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Machine Learning and AI in the Built Environment - Dr Thies Lindenthal

This project improved the foundations for applying tried-and-tested machine learning (ML) approaches to the built environment. This mini project reduced the cost of creating and deploying ML systems by creating versatile and extendable API’s, data management infrastructure and mobile apps. A future version of the API’s might be commercialised in areas like mortgage origination, insurance claim processing or property tax (non-UK, though) estimation.

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This project improved the foundations for applying tried-and-tested machine learning (ML) approaches to the built environment. If anything, the cost of developing ML systems has dramatically fallen in the last years – and is expected to further decrease in the future. Still, collecting data for training and evaluation of machine learning system remains complex and costly. Deploying a trained model for inference at a large scale, soliciting feedback on model predictions and managing the flow of expert feedback into new iterations of a model is a also challenge.

This mini project reduced the cost of creating and deploying ML systems by creating versatile and extendable API’s, data management infrastructure and mobile apps. A future version of the API’s might be commercialised in areas like mortgage origination, insurance claim processing or property tax (non-UK, though) estimation.

How can we cost-efficiently scale ML research in the built environment from a one-city scope to the national level, manage training and evaluation data, deploy production systems for inferences and collect feedback from human experts efficiently? We believe that new software tools are pivotal in addressing three core challenges for researchers utilising ML in the built environment.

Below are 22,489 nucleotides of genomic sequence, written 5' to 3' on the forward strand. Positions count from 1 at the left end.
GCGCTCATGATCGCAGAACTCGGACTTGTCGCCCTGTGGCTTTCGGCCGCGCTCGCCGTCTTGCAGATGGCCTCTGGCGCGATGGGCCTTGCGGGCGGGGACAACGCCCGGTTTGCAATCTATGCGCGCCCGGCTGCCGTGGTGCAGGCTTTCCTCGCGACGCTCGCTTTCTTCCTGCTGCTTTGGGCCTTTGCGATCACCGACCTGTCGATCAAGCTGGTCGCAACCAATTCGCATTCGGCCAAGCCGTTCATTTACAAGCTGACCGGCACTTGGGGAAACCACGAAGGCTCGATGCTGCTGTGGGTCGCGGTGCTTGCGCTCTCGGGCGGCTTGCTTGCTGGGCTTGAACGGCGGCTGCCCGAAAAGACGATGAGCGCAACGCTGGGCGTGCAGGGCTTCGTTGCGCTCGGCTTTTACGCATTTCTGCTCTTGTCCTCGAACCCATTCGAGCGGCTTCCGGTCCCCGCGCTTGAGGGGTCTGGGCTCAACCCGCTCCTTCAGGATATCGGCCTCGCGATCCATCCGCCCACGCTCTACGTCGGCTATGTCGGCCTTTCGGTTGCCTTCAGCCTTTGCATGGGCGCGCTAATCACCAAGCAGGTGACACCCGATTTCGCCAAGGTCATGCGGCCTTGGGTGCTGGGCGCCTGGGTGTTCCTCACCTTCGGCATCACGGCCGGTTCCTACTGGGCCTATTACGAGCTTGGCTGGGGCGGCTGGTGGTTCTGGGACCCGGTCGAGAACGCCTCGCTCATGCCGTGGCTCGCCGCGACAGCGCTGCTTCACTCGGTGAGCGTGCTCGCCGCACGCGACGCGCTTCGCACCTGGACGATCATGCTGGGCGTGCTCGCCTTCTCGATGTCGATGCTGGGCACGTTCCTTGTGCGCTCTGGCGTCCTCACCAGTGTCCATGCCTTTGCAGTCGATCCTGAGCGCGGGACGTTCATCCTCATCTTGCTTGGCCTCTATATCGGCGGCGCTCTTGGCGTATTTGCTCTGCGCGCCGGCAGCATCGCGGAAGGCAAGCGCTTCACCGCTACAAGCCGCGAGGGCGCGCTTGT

1. Collect expert input and feedback efficiently

2. Integrate with other software/apps

3. Store and display data, models and estimates

The output of this project already facilitated new academic research in urban economics and real estate. For instance, the automatic classification of the UK housing stock into vintages is underway and its coverage can be followed in real time at this interactive map: https://thies.carto.com/builder/359c34d0-9d3b-481a-b3b9-abb75bced8e6/embed

Researchers:


Land Economy, Department of Economics


University of Alabama
Department of Economics

 

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Welcome to the Centre for Digital Built Britain.  

The Centre for Digital Built Britain is a partnership between the Department of Business, Energy & Industrial Strategy and the University of Cambridge to deliver a smart digital economy for infrastructure and construction for the future and transform the UK construction industry’s approach to the way we plan, build, maintain and use our social and economic infrastructure.